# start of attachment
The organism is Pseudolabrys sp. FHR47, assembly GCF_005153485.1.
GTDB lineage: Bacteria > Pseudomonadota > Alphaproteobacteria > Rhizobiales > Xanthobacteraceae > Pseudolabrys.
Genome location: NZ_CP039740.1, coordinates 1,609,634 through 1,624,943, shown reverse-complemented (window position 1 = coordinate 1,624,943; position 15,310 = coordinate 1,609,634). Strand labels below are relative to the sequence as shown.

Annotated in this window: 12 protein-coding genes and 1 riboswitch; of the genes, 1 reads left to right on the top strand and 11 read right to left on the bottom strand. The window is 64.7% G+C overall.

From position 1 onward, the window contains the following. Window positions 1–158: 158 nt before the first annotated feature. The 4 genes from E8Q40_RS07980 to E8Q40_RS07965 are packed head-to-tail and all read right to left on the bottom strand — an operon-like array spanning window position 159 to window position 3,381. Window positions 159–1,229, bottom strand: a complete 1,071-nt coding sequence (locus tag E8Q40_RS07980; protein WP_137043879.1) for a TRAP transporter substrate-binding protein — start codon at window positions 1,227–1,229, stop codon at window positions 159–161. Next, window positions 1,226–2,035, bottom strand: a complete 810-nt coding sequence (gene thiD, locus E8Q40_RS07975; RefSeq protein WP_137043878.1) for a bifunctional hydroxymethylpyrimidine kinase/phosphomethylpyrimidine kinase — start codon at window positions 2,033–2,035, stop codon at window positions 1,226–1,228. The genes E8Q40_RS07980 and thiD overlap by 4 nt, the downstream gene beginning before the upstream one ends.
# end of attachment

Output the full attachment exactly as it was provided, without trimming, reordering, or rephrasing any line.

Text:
The organism is Pseudolabrys sp. FHR47, assembly GCF_005153485.1.
GTDB lineage: Bacteria > Pseudomonadota > Alphaproteobacteria > Rhizobiales > Xanthobacteraceae > Pseudolabrys.
Genome location: NZ_CP039740.1, coordinates 1,609,634 through 1,624,943, shown reverse-complemented (window position 1 = coordinate 1,624,943; position 15,310 = coordinate 1,609,634). Strand labels below are relative to the sequence as shown.

Annotated in this window: 12 protein-coding genes and 1 riboswitch; of the genes, 1 reads left to right on the top strand and 11 read right to left on the bottom strand. The window is 64.7% G+C overall.

From position 1 onward, the window contains the following. Window positions 1–158: 158 nt before the first annotated feature. The 4 genes from E8Q40_RS07980 to E8Q40_RS07965 are packed head-to-tail and all read right to left on the bottom strand — an operon-like array spanning window position 159 to window position 3,381. Window positions 159–1,229, bottom strand: a complete 1,071-nt coding sequence (locus tag E8Q40_RS07980; protein WP_137043879.1) for a TRAP transporter substrate-binding protein — start codon at window positions 1,227–1,229, stop codon at window positions 159–161. Next, window positions 1,226–2,035, bottom strand: a complete 810-nt coding sequence (gene thiD, locus E8Q40_RS07975; RefSeq protein WP_137043878.1) for a bifunctional hydroxymethylpyrimidine kinase/phosphomethylpyrimidine kinase — start codon at window positions 2,033–2,035, stop codon at window positions 1,226–1,228. The genes E8Q40_RS07980 and thiD overlap by 4 nt, the downstream gene beginning before the upstream one ends.